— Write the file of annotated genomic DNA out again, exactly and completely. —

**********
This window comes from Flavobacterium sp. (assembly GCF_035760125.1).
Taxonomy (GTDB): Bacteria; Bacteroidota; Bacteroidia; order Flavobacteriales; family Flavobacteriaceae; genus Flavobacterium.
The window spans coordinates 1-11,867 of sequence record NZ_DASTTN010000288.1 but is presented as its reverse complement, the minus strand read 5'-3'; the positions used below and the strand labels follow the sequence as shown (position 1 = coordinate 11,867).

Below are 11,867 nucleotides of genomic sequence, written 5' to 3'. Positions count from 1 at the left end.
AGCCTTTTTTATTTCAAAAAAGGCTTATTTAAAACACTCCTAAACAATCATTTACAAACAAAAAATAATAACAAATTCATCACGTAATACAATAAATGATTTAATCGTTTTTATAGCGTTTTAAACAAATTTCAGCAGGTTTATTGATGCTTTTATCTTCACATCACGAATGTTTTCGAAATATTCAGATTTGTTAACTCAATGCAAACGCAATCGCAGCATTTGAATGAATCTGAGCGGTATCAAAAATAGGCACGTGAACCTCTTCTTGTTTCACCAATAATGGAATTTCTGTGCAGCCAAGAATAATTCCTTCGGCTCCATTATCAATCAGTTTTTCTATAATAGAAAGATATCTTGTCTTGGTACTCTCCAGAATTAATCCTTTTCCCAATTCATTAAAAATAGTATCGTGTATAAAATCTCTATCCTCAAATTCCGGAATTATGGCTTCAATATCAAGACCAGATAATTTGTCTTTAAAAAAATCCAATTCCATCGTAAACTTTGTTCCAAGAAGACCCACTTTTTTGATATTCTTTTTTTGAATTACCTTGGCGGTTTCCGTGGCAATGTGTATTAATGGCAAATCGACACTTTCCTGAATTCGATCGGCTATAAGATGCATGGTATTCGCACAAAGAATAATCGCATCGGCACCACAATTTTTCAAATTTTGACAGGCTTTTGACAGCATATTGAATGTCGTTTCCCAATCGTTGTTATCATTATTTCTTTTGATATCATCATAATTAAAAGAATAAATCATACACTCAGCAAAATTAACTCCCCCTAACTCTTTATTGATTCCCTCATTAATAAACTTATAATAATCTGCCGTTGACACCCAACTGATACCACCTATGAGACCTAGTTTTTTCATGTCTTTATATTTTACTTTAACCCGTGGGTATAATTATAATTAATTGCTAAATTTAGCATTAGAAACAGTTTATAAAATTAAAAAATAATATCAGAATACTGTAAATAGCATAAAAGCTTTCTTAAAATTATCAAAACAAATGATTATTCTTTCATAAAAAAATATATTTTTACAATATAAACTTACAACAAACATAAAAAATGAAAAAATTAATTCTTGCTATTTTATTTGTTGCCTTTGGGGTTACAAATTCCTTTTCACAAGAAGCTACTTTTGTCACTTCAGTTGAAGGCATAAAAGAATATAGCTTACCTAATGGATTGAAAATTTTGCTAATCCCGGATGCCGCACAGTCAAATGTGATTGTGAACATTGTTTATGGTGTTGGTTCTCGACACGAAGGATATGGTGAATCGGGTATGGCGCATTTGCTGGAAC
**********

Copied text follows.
This window comes from Flavobacterium sp. (assembly GCF_035760125.1).
Taxonomy (GTDB): Bacteria; Bacteroidota; Bacteroidia; order Flavobacteriales; family Flavobacteriaceae; genus Flavobacterium.
The window spans coordinates 1-11,867 of sequence record NZ_DASTTN010000288.1 but is presented as its reverse complement, the minus strand read 5'-3'; the positions used below and the strand labels follow the sequence as shown (position 1 = coordinate 11,867).

Below are 11,867 nucleotides of genomic sequence, written 5' to 3'. Positions count from 1 at the left end.
AGCCTTTTTTATTTCAAAAAAGGCTTATTTAAAACACTCCTAAACAATCATTTACAAACAAAAAATAATAACAAATTCATCACGTAATACAATAAATGATTTAATCGTTTTTATAGCGTTTTAAACAAATTTCAGCAGGTTTATTGATGCTTTTATCTTCACATCACGAATGTTTTCGAAATATTCAGATTTGTTAACTCAATGCAAACGCAATCGCAGCATTTGAATGAATCTGAGCGGTATCAAAAATAGGCACGTGAACCTCTTCTTGTTTCACCAATAATGGAATTTCTGTGCAGCCAAGAATAATTCCTTCGGCTCCATTATCAATCAGTTTTTCTATAATAGAAAGATATCTTGTCTTGGTACTCTCCAGAATTAATCCTTTTCCCAATTCATTAAAAATAGTATCGTGTATAAAATCTCTATCCTCAAATTCCGGAATTATGGCTTCAATATCAAGACCAGATAATTTGTCTTTAAAAAAATCCAATTCCATCGTAAACTTTGTTCCAAGAAGACCCACTTTTTTGATATTCTTTTTTTGAATTACCTTGGCGGTTTCCGTGGCAATGTGTATTAATGGCAAATCGACACTTTCCTGAATTCGATCGGCTATAAGATGCATGGTATTCGCACAAAGAATAATCGCATCGGCACCACAATTTTTCAAATTTTGACAGGCTTTTGACAGCATATTGAATGTCGTTTCCCAATCGTTGTTATCATTATTTCTTTTGATATCATCATAATTAAAAGAATAAATCATACACTCAGCAAAATTAACTCCCCCTAACTCTTTATTGATTCCCTCATTAATAAACTTATAATAATCTGCCGTTGACACCCAACTGATACCACCTATGAGACCTAGTTTTTTCATGTCTTTATATTTTACTTTAACCCGTGGGTATAATTATAATTAATTGCTAAATTTAGCATTAGAAACAGTTTATAAAATTAAAAAATAATATCAGAATACTGTAAATAGCATAAAAGCTTTCTTAAAATTATCAAAACAAATGATTATTCTTTCATAAAAAAATATATTTTTACAATATAAACTTACAACAAACATAAAAAATGAAAAAATTAATTCTTGCTATTTTATTTGTTGCCTTTGGGGTTACAAATTCCTTTTCACAAGAAGCTACTTTTGTCACTTCAGTTGAAGGCATAAAAGAATATAGCTTACCTAATGGATTGAAAATTTTGCTAATCCCGGATGCCGCACAGTCAAATGTGATTGTGAACATTGTTTATGGTGTTGGTTCTCGACACGAAGGATATGGTGAATCGGGTATGGCGCATTTGCTGGAAC